Wiseguy Attitude

Edition: #09
Name: J.D. Ellenberger
Date: April 27

Instagram: @jd_ellenberger
J.D. is wearing the Crazy Horse Flex Brown Herringbone Wide Suspenders No. F2126.


Hi J.D.! Could you tell us a bit about yourself?
My main profession is as a filmmaker with my company Seafaring Pictures. I am also a published author, Internationally published model, musician, and pyrography artist with my company Hope And Anchor Customs.

Do you have a personal philosophy that you live by?
I wouldn’t say that I have a “philosophy” per-se. I just believe in living each day to the fullest. And doing everything that you have ever dreamt of, without fear.

What does a typical day look like for you?
A typical day is waking very early and brewing coffee, which I enjoy for roughly two hours before beginning my work. I am a workaholic. I suppose it is because I love what I do, be it film, woodburning, modeling, writing, or creating music. I generally pull a 10 hour day, and then crash out early under a blanket of four cats.

What activities would an ideal day include for you?
An idyllic day for me is spending it with my pets, or any animals that I possibly can. I am a huge animal lover.

I was used to the rock n roll party lifestyle and I suppose I carried that over to my early film career.

Was there a moment in your life where you chose to change it all up? Have there been any big leap of faith moments in your life so far?
There certainly was. I started making films in 2010, and despite my first short winning a short film festival, I never took it seriously. I had never expected to be a filmmaker. I had been a musician and in bands since I was twelve or thirteen. I was used to the rock n roll party lifestyle and I suppose I carried that over to my early film career.

In 2014, I moved out of my home state and left my film crew behind. My career in film was questionable because of this. In 2014 I decided I would set about to make a feature documentary on the world of Indie Horror. And that got me my first offer for a major distribution deal. It was at that point that I had to have a serious heart to heart talk with myself. I knew that if I wanted to continue making films, I really needed to discipline myself and invest more in my craft. And if I couldn’t reign in the party aspect of it, then I needed to walk away from it.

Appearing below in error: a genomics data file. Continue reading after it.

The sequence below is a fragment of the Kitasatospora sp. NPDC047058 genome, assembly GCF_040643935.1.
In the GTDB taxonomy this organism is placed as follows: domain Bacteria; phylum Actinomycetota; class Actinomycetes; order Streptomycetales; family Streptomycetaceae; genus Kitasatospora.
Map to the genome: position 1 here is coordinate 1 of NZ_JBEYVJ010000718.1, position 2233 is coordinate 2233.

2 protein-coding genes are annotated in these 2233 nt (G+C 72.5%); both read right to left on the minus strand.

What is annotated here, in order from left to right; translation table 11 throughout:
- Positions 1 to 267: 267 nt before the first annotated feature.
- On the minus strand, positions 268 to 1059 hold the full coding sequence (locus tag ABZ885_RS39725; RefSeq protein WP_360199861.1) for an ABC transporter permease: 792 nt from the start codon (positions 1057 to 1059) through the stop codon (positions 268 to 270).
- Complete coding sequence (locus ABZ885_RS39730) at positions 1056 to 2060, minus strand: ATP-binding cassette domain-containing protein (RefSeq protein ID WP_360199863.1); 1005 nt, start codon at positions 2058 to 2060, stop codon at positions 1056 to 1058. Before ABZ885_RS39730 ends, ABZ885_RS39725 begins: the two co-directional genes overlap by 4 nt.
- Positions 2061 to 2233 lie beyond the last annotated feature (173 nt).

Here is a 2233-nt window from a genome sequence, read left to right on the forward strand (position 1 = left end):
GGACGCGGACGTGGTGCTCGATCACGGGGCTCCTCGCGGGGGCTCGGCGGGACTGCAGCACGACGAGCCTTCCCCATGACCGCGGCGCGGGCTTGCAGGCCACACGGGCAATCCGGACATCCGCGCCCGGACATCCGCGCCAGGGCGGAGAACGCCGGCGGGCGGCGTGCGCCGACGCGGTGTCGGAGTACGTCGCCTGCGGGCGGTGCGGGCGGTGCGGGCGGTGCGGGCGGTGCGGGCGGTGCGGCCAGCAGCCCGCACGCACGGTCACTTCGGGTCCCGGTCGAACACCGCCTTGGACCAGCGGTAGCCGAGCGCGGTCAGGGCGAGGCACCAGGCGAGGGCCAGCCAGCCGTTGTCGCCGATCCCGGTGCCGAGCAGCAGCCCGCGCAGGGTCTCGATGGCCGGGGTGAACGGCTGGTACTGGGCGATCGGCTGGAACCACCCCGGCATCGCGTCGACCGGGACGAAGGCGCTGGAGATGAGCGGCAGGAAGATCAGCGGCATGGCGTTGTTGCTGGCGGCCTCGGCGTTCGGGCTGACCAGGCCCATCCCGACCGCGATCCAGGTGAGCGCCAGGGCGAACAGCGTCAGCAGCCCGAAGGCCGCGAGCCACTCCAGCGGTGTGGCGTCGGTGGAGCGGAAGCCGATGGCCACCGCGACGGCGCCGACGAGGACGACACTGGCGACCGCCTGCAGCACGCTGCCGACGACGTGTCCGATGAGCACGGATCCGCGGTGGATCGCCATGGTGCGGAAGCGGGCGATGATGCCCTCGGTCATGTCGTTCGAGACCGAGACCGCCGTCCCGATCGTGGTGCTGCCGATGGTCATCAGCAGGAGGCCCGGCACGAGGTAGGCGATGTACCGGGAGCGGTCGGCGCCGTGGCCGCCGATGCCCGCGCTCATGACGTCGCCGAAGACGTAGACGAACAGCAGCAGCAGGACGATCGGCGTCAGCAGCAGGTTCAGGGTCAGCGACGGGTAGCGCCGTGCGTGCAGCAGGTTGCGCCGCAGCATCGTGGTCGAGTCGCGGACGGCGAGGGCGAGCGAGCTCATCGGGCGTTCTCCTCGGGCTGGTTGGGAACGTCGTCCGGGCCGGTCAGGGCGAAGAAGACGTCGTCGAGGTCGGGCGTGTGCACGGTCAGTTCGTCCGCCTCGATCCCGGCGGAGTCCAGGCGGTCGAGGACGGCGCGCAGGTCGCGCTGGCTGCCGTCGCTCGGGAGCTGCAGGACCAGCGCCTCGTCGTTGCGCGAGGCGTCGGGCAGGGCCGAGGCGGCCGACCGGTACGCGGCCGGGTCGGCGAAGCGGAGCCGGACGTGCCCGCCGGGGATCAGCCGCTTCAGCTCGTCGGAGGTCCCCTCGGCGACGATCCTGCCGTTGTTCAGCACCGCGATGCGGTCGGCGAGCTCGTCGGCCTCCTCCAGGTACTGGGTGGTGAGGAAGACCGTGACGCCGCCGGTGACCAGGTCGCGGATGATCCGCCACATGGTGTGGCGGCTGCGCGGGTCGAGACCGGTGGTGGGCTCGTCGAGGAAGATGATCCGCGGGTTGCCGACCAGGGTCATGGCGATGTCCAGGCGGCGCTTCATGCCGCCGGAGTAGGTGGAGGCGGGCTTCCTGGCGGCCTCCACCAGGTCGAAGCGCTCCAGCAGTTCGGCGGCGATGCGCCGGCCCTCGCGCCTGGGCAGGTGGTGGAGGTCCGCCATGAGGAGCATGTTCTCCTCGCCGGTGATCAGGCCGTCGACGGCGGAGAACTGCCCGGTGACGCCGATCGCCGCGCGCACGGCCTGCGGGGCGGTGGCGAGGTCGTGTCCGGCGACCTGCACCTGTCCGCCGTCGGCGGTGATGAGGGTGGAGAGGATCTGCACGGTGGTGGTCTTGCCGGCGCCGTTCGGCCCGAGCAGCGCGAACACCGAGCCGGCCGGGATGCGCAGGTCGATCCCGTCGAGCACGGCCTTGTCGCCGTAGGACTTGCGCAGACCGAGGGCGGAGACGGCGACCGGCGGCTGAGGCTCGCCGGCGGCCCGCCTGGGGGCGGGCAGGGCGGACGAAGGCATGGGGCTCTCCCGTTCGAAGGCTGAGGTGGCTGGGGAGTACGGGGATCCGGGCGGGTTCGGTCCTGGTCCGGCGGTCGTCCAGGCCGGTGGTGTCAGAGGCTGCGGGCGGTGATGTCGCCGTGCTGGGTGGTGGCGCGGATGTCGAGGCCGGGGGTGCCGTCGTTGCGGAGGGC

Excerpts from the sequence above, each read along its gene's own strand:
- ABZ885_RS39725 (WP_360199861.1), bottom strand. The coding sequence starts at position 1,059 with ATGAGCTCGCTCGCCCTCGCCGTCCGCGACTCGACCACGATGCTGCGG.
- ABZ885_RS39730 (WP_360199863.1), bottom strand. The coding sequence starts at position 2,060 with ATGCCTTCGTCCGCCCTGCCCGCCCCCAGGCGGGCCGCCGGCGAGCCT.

I chose to get serious and accept the distribution deal. And with that I also changed up my personal style. I went from dressing like a lifelong punk rocker to more of an early 1920s era gentleman.

If you’re ever in not such a great place, are there any specific things you do to pick yourself up again?
I am seldom down. Believe it or not. Generally, if I am down I just do a lot of extra work. I am one of those people who when upset have to stay busy with work or cleaning. And generally that does the trick. I can’t sit idle.


Can you tell us something about the different types of art you make and work you do?
I fear that I probably already elaborated on that too much. Hopefully you disagree.

I write dark, psychological stories. And the same goes for my films. My newly finished, but yet to be released film Lachrymose Primrose is based off of a short story I had written. And my next film will be a psychological horror trilogy also based on three short stories I have written. And with my wood burning art, I am mostly commissioned for the pieces that I work on. When I first started woodburning, I was mostly commissioned for horror art. My first major piece was doing an official Night Of The Living Dead Ouija board. I’ve done a lot of horror icons, Vincent Price, Poe, 80s slasher characters. But I also get commissioned for a lot of family and pet pieces. As well as some memorial pieces.

As someone with a diverse range of creative interests, I'm curious to know how you've found the experience of combining them. Have you discovered any unique opportunities or challenges along the way?
As expressed, I get to combine my writing with my films. But luckily, I also get to combine my music with my films. When I went headlong into film, I had to give up being in a band and a touring musician so that I could dedicate my time to the films. I am a keyboardist and primarily write dark, orchestral scores. I have not been in a band since. Which I miss. But I do get to compose some for my films. I would like to compose more but since I write, direct, produce, and edit my films, it leaves little free time to compose as much as I would like.

I'm intrigued by your passion for the thriller/horror genre. Would you mind sharing with us the source of your inspiration? Additionally, which particular works of art or artists have had the greatest impact on your creative vision?